The threat of a U.S.-led global trade war has exposed the earnings vulnerability of many global equity indexes. Bank of America, U.S. Trust analyzed 18 different international indexes in a new report and the results are quite telling. The U.S. ranked in the top three markets in terms of total revenue generation per each index — underscoring America’s commanding presence when it comes to global top-line growth. The region most dependent on the U.S. for revenue growth: Europe.
Understanding the geographic revenue exposures of companies and global equity indexes is especially important for investors positioning portfolios in an environment of trade policy uncertainty. Whether it’s a Japanese auto maker selling a car in China, a British pharmaceutical company developing products for the U.S. market, or a Swiss bank providing financial services for Asian investors, the global activities of multinational companies are more complex than traditionally thought. Companies’ revenue exposure to different consumers around the world is more important than where they are domiciled.
ValueWalk's Raul Panganiban interviews William Burckart, The Investment Integration Project’s President and COO, and discuss his recent book that he co-authored, “21st Century Investing: Redirecting Financial Strategies to Drive System Change”. Q1 2021 hedge fund letters, conferences and more The following is a computer generated transcript and may contain some errors.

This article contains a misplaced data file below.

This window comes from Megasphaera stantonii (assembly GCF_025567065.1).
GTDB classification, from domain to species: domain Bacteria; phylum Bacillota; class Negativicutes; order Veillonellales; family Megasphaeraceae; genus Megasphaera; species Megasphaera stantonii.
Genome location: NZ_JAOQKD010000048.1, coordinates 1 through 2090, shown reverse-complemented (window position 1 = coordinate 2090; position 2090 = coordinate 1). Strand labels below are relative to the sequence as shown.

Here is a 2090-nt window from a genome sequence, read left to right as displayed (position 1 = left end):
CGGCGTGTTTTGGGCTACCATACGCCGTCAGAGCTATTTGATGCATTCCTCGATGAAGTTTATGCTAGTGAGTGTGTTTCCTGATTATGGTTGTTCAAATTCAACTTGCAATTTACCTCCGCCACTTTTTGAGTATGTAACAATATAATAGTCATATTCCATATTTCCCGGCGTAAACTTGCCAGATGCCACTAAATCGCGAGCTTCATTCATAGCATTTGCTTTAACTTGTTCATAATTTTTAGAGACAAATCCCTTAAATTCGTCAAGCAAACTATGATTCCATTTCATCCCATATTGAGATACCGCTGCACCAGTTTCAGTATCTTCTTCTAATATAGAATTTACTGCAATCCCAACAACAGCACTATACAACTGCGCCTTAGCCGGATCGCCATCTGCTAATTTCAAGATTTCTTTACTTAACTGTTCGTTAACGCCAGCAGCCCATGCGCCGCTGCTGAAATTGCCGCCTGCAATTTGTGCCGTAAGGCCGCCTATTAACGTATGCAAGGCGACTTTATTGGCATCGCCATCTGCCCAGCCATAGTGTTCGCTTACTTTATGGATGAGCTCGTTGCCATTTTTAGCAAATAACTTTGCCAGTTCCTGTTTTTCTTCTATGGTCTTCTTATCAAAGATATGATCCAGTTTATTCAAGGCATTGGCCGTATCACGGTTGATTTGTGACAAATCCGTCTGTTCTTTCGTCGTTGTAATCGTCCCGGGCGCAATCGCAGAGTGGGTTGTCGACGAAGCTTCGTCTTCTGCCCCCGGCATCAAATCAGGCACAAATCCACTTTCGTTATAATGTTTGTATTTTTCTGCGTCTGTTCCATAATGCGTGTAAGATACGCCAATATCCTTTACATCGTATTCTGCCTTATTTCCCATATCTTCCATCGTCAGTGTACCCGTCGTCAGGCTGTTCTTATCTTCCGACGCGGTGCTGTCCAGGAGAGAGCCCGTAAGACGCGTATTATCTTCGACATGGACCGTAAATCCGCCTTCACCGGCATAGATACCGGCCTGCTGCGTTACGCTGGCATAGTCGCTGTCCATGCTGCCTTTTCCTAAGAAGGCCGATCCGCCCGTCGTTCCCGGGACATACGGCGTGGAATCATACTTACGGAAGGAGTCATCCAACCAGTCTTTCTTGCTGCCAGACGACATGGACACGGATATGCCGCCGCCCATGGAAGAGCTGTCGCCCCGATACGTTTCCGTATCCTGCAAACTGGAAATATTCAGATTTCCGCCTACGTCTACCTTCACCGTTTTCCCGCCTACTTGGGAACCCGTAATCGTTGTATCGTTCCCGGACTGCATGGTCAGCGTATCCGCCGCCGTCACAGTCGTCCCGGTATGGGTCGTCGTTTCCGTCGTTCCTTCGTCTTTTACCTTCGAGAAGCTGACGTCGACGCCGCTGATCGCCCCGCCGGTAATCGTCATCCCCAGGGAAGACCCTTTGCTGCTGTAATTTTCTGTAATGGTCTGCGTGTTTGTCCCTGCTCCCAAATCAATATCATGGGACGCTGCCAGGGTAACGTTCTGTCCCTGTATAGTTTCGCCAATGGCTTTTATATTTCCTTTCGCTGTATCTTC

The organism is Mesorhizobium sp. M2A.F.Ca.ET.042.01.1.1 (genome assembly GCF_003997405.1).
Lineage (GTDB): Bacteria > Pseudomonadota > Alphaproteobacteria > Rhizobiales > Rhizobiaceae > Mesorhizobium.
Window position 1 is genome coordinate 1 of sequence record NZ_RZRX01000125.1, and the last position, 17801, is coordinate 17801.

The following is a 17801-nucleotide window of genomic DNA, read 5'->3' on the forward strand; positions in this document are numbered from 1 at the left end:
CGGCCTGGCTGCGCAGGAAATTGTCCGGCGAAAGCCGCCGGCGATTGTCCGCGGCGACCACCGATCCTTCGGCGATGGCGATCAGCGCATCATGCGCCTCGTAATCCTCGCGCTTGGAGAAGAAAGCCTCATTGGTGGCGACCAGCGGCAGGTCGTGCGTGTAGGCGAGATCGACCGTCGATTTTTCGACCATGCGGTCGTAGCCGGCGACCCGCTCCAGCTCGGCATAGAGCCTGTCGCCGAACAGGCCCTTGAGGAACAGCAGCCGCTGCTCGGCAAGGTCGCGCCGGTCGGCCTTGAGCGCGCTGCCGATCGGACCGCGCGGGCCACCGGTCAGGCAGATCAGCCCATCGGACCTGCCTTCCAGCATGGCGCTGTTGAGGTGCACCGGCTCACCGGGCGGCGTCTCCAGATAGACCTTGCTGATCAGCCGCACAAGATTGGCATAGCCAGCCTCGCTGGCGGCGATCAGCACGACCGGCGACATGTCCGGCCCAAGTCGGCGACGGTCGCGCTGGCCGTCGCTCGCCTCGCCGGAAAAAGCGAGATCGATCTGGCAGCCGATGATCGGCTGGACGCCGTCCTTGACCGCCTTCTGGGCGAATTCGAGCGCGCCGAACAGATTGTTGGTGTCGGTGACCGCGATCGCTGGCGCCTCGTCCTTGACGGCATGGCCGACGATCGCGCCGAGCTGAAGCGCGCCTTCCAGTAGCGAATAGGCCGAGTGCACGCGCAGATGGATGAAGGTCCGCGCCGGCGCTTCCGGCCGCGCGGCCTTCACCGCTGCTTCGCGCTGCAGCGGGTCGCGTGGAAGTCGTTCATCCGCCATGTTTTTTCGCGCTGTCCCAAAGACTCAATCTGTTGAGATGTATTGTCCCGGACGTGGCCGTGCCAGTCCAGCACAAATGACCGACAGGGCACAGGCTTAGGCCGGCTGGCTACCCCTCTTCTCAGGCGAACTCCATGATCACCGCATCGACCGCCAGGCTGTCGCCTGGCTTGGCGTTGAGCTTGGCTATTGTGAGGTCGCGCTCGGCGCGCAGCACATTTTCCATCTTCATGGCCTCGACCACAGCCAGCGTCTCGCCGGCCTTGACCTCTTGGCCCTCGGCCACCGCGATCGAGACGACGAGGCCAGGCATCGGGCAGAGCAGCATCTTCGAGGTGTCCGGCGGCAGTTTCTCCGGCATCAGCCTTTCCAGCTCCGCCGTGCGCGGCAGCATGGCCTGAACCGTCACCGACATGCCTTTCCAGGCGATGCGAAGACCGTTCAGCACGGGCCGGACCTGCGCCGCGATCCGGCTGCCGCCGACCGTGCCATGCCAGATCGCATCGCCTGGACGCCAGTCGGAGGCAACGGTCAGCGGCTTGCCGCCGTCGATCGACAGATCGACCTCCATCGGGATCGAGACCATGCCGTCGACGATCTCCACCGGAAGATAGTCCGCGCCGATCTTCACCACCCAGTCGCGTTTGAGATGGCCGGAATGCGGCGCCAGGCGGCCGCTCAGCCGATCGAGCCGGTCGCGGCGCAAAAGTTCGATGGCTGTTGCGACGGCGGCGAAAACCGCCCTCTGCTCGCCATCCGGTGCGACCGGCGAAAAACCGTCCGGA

Global Revenues: Many Roads Lead to the United States
The rise of China, the economic heft of the European Union, the burgeoning middle classes of the emerging markets—despite the economic importance and potency of each one of these cohorts, the world still largely beats to the tune of America.
That’s all too evident from Exhibit 1, which ranks country revenue exposure for major stock indexes. We aggregated data on 18 different international indexes (with a wide geographic profile), and the results are quite telling: per each index, the U.S. ranked in the top three markets in terms of total revenue generation, underscoring America’s commanding presence when it comes to global top-line growth. Take the German DAX, for instance, comprising 30 of the largest publicly traded German stocks. According to the latest figures, almost one quarter of revenue earned from Germany’s largest companies is derived from the United States, followed by Germany and China, a distant third.
Large cap Germany, in other words, is highly leveraged to the United States, as are other European nations like France, the United Kingdom, Belgium, the Netherlands and Switzerland. Switzerland is the most exposed to the U.S., with the U.S. accounting for nearly 30% of total revenue of the Swiss Market Index (SMI). The least leveraged: Italy and Norway, with the U.S. accounting for 9.7% of total revenue in the former and just 8.5% in the latter. Of Europe’s largest companies, represented by the EuroStoxx 50, note that nearly one-fifth of total revenue comes from the United States, more than double the exposure to France (9.3%) and Germany (8.5%).